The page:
How Urban Exoduses are Impacting the Multi-Family Market
- Is the urban exodus really happening?
- Areas that are seeing the greatest growth due to the city exodus
- What the urban exodus means for multi-family development, including:
- Why multi-family developers are moving to suburbia
- Why apartment developers are also moving to strategic city outskirts
- How including green amenities can positively impact multi-family housing
Since the onset of the coronavirus pandemic, Americans all over the nation have fled urban areas en masse. With many multi-family housing properties located in urban regions, multi-family developers are wondering about how these city exoduses will impact the future of their business — and their bottom line.
While it’s no secret that mass migration away from cities has taken the multi-family market by surprise, the industry as a whole has experienced a boom in recent years. This is due in large part to developers’ ability to adapt to their tenants’ changing needs by understanding where and how they wish to live.
Is the Urban Exodus Really Happening?
Despite slowing down to some degree in recent months, urban exoduses dramatically increased during the earliest months of the COVID-19 pandemic. Many believed that more densely populated areas were at higher risk for exposure and infection; however, this turned out not to be the case, according to the Johns Hopkins Bloomberg School of Public Health. In fact, a 2020 study by one of the school’s researchers found that cities experienced fewer COVID deaths, potentially due to their higher level of development and higher-quality health care systems.
But cities lost their allure for different reasons during the pandemic as well: Business shutdowns made easy access to restaurants, entertainment, and cultural institutions a thing of the past as urban areas saw the strictest stay-at-home orders. Being forced to stay at home in smaller quarters only accelerated residents’ desire to seek more space to call their own. With the community amenities stripped away, many city dwellers could no longer justify the higher cost of rent in areas like New York, Chicago, or Philadelphia, fleeing these areas for more affordable regions of the country.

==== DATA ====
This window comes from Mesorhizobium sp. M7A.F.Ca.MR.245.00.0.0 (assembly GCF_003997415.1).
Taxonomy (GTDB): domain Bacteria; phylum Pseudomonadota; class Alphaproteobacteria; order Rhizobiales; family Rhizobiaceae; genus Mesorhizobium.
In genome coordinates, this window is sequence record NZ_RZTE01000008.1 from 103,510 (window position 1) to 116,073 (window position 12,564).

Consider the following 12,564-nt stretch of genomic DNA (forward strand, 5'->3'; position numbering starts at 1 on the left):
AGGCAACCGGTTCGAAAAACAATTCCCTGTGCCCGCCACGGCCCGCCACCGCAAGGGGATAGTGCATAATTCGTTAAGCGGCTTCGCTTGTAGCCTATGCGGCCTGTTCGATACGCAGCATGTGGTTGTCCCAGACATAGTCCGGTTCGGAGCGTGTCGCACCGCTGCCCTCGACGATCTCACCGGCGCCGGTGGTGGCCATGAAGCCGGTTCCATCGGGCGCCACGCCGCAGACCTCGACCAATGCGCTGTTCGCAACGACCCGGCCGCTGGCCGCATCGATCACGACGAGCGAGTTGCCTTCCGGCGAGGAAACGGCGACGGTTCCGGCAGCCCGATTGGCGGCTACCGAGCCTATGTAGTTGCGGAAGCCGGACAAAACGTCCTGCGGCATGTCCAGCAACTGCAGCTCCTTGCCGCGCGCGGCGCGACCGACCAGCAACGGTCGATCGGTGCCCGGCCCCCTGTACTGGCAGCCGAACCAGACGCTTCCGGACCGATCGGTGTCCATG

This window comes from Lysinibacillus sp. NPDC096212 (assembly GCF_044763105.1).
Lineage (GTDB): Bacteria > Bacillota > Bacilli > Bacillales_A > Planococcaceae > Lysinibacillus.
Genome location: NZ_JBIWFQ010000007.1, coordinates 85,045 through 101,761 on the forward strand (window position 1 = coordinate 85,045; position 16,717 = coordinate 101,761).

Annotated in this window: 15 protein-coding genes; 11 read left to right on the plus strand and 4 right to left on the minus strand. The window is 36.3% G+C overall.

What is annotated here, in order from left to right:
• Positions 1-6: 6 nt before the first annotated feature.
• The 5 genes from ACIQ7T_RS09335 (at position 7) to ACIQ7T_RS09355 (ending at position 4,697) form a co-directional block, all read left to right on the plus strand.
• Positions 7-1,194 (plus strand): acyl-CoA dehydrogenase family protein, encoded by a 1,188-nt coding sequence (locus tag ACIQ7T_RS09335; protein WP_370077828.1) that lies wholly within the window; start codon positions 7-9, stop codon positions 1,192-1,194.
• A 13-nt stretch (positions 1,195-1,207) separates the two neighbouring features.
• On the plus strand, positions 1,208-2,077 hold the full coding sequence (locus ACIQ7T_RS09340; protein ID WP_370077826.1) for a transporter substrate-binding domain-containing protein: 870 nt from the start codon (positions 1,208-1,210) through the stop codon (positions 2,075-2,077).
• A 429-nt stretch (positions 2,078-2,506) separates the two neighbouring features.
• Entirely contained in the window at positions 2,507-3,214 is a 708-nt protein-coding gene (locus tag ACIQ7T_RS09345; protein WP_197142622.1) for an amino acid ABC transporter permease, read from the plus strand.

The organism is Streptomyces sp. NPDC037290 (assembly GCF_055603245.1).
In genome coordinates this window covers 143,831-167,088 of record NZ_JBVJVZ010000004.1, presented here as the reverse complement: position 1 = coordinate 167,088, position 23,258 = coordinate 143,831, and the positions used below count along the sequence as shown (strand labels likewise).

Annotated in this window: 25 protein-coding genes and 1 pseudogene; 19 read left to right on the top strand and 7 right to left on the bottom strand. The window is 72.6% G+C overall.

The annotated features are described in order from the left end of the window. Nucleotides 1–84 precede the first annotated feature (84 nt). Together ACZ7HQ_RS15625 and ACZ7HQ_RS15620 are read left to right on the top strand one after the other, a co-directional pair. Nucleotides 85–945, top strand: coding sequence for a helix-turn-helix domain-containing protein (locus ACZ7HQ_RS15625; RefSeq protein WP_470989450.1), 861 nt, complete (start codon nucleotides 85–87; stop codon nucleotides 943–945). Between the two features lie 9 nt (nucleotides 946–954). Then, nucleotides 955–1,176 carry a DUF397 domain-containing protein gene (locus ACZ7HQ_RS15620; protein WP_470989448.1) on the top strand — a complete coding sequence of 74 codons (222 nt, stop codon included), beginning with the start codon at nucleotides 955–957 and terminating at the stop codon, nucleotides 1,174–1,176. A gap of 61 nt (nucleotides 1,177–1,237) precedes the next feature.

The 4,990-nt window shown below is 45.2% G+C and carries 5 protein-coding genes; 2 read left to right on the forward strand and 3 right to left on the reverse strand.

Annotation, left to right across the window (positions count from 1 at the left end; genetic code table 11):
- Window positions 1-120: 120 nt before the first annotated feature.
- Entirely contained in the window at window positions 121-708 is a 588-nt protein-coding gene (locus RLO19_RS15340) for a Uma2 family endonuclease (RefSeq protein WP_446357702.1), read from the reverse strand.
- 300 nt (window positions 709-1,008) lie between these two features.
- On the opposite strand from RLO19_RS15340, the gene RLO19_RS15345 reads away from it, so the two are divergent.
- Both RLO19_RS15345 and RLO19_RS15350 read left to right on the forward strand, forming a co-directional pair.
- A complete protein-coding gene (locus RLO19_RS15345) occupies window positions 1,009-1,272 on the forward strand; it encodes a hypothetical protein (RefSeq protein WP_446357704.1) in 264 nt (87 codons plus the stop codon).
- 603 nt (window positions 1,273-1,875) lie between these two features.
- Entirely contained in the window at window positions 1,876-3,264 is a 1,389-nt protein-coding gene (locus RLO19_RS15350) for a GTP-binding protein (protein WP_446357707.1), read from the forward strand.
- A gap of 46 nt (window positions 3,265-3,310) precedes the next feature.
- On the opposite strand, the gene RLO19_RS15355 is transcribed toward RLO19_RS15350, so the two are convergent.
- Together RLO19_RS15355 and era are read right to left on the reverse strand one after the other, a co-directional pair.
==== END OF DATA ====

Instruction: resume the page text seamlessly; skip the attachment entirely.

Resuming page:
In fact, affordability is why many Americans would have made the decision to leave large cities within the next five years regardless of the global health crisis. According to research by William H. Frey, senior fellow of the Brookings Institution, large cities saw slower growth and population losses throughout the last half of the previous decade. Increasingly, families have become attracted to the affordability that small-scale cityscapes and suburbia provide.
Where Is Everyone Going?
What Does the Urban Exodus Mean for Multi-Family Development?
1. Moving to Suburbia
As more people choose to live in suburban areas, it’s a wise decision for multi-family developers to seek out properties in these regions in order to remain relevant and profitable. Suburban properties aren’t just more affordable for the people living in them: Developers also benefit from the lower real estate value and high rate of return on their investment.
2. Strategic City Outskirts
With businesses slowly returning to pre-pandemic normalcy, some tenants that temporarily fled the city scene are seeking a low-key return to urban living. Increasingly, residents are seeking housing in specific “not-city” areas, such as Atlanta’s Buckhead or Charlotte’s dynamic South End neighborhood. Properties located in these areas still offer all the proximity of city amenities while providing more affordable housing solutions.
3. Including Green Amenities
One of the biggest attractions to suburban living is the increased amount of outdoor space. Outdoor activities like gardening, biking, and walking have surged in popularity with many tenants seeking multi-family communities that are able to offer such amenities on-site. Finding opportunities to include green amenities — such as community gardens, bike trails, and walking trails — is a great way to attract residents for the long-term.
As Americans seek a change of scenery to their living environments, that doesn’t mean multi-family developers have to suffer. Instead, they’ll simply need to strategize to meet residents where they want to live, and provide the types of amenities and affordable housing they’ve come to expect.